The Five Lives of Our Cat Zook

Book: The Five Lives of Our Cat Zook
Author: Joanne Rocklin
Cover Illustrator: Vivienne To
Publisher: Amulet Books, republished in 2013
ISBN-13: 978-1419701924 (Hardcover)
ISBN-10: 1419701924 (Hardcover)
ISBN-13: 978-1419705250 (Paperback)
ISBN-10: 1419705253 (Paperback)
Related website: (author). (publisher)
Language level: 2
(1=nothing objectionable; 2=common euphemisms and/or childish slang terms; 3=some cursing or profanity; 4=a lot of cursing or profanity; 5=obscenity and/or vulgarity)
Reading level: Ages 8 and up
Rating: **** 4 stars (GOOD)
Reviewed by Wayne S. Walker
Disclosure: Any books donated for review purposes are in turn donated to a library. No other compensation has been received for the reviews posted on Home School Book Review.
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Rocklin, Joanne. The Five Lives of Our Cat Zook (published in 2012 by Amulet Books, an imprint of Harry N. Abrams, 115 W. 18th St., New York City, NY 10011). How would you feel if your pet became very ill? Ten-year-old Oona Armstrong lives in an Oakland, CA, apartment with her mother Terri, five-year-old brother Fred, and their cat named Zook, which is short for Zucchini. Oona and Fred’s dad Max had died two years before from cancer. Nearby is O’Leary’s Pizza where the kids work to help bring customers in and they get to eat fried zucchini, the only vegetable Fred likes—and thus the cat’s name. Now Zook himself has become sick, so Oona comforts Fred by convincing him that the cat is only on the fifth of his nine lives and telling him some wild stories about some of the previous ones. Will Zook get better? What will happen to him?

Joanne Rocklin is the author of several books, including One Day and One Amazing Morning on Orange Street, Strudel Stories, For Your Eyes Only!, Three Smart Pals, and This Book is Haunted. The Five Lives of Our Cat Zook does use the words “pee,” with reference to both cats and people, and “poopy,” as well as a few common euphemisms. There are some vague references to believing in love, magic, and God. The concept of “karma” is mentioned, and one instance of drinking wine occurs. Mom’s new boyfriend, whom Oona resentfully calls Dylan the villain, is a musician who sports an earring. Many parents will probably not have much problem with most of these items.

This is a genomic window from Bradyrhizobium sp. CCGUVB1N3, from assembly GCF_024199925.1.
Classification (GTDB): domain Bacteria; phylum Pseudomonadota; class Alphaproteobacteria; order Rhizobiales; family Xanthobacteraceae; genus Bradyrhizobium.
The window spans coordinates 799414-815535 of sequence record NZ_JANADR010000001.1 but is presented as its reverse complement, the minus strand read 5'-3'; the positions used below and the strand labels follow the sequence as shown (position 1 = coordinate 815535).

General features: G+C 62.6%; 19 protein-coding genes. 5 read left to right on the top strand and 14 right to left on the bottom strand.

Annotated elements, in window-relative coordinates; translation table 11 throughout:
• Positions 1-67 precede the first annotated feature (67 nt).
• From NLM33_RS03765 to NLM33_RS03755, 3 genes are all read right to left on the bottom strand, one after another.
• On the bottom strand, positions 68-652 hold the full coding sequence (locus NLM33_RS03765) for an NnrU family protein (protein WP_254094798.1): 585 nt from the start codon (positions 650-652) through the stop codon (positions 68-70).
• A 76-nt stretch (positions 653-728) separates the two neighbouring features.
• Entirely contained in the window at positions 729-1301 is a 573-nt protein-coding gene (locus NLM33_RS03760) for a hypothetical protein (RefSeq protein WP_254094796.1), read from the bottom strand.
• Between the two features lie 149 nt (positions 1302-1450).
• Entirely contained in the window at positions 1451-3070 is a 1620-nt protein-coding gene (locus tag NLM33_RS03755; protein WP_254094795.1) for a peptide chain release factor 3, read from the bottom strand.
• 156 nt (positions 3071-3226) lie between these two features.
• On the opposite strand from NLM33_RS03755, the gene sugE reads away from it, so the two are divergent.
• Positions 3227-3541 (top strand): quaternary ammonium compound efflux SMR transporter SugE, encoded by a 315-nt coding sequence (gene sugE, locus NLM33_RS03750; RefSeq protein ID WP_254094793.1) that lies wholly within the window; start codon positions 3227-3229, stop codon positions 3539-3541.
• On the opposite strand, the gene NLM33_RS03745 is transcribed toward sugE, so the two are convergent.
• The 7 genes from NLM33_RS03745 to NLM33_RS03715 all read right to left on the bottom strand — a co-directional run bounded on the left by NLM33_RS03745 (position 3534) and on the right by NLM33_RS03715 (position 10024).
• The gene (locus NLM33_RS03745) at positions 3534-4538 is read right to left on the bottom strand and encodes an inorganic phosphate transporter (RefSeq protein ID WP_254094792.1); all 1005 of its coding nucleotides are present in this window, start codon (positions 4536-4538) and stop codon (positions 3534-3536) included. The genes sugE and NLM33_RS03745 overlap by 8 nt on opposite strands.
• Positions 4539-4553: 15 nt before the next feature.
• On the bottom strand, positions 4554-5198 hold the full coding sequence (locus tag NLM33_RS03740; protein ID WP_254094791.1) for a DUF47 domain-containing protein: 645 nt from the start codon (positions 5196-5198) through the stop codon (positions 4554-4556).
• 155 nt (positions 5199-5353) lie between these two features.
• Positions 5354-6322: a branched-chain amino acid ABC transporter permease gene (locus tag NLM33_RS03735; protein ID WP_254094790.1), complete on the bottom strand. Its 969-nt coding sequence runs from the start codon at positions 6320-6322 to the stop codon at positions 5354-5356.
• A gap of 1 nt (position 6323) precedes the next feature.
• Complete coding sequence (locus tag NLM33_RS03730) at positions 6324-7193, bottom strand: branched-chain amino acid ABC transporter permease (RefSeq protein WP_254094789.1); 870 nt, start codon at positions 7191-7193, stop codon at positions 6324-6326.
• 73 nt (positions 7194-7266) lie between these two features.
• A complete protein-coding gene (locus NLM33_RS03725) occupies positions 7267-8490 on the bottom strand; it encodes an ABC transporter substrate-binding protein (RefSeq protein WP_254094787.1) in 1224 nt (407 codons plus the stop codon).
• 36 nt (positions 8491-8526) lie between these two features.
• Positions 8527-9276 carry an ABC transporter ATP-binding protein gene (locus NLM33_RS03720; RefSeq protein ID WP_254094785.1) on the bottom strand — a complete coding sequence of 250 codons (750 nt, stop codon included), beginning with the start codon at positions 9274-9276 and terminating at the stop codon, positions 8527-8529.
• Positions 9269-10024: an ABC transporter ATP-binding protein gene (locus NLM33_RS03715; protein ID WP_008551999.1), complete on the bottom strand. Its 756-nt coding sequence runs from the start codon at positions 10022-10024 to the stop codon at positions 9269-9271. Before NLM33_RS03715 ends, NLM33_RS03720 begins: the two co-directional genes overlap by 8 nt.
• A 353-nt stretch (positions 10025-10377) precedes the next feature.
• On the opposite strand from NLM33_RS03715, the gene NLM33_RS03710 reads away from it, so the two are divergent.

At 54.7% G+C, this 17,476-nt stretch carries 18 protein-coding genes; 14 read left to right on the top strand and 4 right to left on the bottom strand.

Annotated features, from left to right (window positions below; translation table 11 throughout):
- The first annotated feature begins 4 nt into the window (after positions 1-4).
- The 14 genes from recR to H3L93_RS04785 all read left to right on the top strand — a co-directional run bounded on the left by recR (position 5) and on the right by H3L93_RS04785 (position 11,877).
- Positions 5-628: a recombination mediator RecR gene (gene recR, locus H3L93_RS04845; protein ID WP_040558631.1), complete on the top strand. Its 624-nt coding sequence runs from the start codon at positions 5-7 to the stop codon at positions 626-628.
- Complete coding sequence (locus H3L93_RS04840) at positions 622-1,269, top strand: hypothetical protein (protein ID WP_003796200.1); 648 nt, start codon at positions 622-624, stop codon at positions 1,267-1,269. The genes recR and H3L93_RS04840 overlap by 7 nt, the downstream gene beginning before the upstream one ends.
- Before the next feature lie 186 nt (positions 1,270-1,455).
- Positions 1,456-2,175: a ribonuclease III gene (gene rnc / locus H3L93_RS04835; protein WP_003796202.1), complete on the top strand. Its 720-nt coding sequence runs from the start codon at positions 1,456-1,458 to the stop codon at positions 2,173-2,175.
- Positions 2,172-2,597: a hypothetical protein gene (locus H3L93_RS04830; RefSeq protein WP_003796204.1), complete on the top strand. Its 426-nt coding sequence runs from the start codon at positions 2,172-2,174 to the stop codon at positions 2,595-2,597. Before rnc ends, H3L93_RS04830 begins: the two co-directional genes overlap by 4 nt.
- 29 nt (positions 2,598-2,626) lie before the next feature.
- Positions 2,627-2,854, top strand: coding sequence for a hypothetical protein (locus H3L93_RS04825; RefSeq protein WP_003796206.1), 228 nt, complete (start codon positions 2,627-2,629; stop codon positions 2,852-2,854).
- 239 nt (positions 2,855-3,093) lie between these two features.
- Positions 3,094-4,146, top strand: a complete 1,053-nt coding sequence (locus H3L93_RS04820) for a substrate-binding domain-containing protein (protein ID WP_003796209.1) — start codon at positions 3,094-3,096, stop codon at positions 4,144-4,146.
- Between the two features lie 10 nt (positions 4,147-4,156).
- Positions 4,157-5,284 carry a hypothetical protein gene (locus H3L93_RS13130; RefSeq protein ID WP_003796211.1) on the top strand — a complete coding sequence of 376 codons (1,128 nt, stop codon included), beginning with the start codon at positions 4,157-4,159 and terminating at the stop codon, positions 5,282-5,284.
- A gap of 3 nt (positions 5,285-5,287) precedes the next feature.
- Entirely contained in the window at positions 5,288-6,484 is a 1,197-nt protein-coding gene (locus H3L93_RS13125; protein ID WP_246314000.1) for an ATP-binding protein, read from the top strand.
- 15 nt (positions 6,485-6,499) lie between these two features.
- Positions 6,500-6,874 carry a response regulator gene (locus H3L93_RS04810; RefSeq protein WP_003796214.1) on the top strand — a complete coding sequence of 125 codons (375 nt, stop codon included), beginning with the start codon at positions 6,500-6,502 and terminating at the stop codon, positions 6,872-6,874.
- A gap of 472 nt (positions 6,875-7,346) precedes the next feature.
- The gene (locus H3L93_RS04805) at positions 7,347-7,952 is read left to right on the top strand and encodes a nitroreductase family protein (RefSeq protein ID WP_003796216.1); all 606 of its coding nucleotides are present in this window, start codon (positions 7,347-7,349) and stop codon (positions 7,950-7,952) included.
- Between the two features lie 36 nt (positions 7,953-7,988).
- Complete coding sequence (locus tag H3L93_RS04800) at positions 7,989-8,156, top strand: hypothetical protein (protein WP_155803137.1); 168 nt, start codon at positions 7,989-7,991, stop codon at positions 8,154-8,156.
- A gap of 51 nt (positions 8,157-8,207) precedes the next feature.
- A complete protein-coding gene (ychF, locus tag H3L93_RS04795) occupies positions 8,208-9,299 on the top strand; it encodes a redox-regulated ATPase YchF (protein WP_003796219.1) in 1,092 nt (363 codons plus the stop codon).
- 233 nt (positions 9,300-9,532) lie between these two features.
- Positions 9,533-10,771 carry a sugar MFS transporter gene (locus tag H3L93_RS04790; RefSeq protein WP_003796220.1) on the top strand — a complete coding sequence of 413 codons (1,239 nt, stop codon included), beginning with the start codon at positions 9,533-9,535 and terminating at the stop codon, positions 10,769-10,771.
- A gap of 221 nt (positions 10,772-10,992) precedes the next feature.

However, some parents may demur at Oona’s penchant for telling whoppers, as she does when she tries to sneak Zook out of the vet’s office and bring him home because she feels that he can get better only with them. Although a distinction is made between simple fictional tales intended for amusement or entertainment and outright lies meant to deceive or hurt, the book may become the occasion for some discussion on the importance of always being honest and truthful. Otherwise, this is a warmhearted middle-grade novel about a loving family, and, aside from some of the things which I mentioned earlier, my basic reaction to it is primarily positive. Also, any child who has experienced the serious illness or loss of a beloved pet will certainly appreciate the drama of the story.

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